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Eurostar chaos shows up contingency planning

Saturday, December 19 2009

Two of the 12 Class 37 diesel locomotives once intended to operate sleeper services over non-electrified parts of the OK railway network. When the plan to run through sleeper services was scrapped, Eurostar sold 9 Class 37 locomotives, but retained 3 for the rescue of failed trains. These last 3, as well as 7 Class 92 electric locomotives were disposed of in 2007. Photo Les Chatfield.

(Click on picture to see original on Wikipedia and for details of licensing.)

Eurostar contingency planning was shown up as woefully inadequate as four trains bound for London from Paris and Brussels broke down inside the Channel Tunnel yesterday evening. While the breakdown of the trains is perhaps excusable – subzero temperatures in France caused electrical equipment to fail when trains reached the warm humid air inside the tunnel – the inability of Eurotunnel to deal promptly with the failed trains is totally inexcusable.

Not for the first time Eurostar, and Channel Tunnel Safety Authority have shown themselves to be totally incapable of maintaining a safety regime which ensures the safe and prompt removal of failed trains from the Tunnel. What value is there in a safety regime where passengers can be trapped all night in trains without air conditioning, are given no information about their plight and are then are required to transfer themselves and their own luggage to whatever alternative transport – no doubt after much deliberation and box ticking – has eventually been devised?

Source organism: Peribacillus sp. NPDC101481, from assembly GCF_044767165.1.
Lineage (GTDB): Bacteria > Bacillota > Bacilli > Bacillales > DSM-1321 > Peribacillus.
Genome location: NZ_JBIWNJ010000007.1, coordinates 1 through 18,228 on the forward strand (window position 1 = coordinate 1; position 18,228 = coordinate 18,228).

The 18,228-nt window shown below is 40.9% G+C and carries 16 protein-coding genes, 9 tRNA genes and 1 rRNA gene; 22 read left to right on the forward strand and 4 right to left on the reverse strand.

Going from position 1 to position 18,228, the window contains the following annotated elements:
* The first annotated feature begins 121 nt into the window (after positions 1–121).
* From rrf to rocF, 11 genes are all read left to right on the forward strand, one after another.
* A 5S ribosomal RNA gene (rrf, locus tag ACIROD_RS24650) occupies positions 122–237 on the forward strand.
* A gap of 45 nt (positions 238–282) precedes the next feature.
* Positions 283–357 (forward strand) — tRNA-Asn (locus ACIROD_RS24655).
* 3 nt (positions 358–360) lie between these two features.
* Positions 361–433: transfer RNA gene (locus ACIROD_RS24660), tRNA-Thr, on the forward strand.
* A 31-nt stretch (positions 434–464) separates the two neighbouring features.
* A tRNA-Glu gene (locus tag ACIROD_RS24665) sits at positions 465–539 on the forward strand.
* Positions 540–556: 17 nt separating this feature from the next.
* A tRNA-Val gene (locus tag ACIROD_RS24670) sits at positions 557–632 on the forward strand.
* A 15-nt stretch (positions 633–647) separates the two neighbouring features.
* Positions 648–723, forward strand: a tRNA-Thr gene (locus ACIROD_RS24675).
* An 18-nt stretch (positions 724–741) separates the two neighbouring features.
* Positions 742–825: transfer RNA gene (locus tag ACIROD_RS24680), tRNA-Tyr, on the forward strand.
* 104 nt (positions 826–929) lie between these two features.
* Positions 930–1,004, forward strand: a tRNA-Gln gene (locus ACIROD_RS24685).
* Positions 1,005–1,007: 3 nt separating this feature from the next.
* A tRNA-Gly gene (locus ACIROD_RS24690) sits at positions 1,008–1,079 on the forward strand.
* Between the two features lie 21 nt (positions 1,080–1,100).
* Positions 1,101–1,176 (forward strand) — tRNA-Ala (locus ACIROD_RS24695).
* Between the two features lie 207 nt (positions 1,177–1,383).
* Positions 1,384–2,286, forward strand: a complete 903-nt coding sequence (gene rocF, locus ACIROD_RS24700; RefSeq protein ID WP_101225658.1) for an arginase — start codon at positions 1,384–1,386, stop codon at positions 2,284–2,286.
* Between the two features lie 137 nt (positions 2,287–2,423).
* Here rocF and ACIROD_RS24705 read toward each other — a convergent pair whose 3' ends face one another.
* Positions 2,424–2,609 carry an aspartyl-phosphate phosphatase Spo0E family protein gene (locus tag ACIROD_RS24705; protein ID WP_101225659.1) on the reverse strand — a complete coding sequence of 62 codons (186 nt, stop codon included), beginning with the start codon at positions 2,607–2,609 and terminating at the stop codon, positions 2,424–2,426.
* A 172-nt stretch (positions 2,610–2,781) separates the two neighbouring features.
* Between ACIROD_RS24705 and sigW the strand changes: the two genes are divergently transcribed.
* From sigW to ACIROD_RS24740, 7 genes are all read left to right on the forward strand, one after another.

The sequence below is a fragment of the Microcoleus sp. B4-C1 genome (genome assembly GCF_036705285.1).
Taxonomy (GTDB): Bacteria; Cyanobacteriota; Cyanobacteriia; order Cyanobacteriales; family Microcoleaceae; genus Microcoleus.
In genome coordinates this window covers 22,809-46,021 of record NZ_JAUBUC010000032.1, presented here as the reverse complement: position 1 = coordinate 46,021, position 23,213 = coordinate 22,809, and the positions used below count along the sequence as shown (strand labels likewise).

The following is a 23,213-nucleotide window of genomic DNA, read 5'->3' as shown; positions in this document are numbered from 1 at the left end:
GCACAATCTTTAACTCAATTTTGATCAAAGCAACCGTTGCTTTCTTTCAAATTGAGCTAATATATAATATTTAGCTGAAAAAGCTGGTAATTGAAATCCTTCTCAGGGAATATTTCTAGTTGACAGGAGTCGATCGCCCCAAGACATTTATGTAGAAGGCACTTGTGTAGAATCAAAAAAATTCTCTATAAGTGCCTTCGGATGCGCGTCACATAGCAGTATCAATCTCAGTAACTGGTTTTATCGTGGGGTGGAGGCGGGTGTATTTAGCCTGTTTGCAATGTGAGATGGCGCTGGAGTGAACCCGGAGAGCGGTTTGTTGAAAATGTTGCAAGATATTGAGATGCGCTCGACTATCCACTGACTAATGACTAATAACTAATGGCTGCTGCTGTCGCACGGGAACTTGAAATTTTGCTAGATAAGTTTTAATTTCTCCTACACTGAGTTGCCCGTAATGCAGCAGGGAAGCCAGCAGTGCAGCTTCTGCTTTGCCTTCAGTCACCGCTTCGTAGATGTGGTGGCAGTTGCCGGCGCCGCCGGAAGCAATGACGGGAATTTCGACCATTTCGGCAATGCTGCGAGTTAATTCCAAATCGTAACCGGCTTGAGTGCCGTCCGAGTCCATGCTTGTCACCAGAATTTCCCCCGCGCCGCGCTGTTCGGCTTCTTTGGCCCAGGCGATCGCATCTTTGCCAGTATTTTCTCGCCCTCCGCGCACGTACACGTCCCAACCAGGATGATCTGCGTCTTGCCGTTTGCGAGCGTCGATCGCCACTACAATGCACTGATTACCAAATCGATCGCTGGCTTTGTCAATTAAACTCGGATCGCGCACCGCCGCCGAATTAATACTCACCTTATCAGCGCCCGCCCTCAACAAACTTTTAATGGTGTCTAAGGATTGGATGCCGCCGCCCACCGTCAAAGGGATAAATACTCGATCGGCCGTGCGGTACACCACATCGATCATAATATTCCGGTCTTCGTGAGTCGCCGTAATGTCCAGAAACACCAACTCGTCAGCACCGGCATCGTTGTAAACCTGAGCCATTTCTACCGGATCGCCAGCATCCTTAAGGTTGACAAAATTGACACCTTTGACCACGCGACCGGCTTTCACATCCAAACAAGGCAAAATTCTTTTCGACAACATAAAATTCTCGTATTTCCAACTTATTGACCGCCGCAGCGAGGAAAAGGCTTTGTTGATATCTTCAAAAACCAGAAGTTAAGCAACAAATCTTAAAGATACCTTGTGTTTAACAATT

Could someone tell these people that trains have been breaking down since Stephenson’s era and that the proven solution is to have locomotives available which can tow the disabled trains and their passengers all the way to their intended destinations?

Sources:

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2 comments

  1. Contingency planning doesn’t add to the bottom line which is why no one bothers doing it any more. To be fair, Eurotunnel and co were unlucky to have so many trains break down in such a short period of time but you’d have thought a few locos capable of hauling a dead set out of the hole in the ground would be a wise precaution.


  2. What puzzles me is that EXACTLY the same thing happened to me in January 1996. I was on my way from London to Brussels (ironically to interview then transport commissioner Neil Kinnock).

    The wretched train went into the tunnel like Henry the Green engine and refused to come out (snow coming in at the wrong angle). After an eon in Calais (of course, I never did get to Brussels) the train taking us back to London got stuck in the tunnel again.

    Both ways, the train was pulled out by a diesel loco from the French side.

    13 years on the same thing happens? No one learns?



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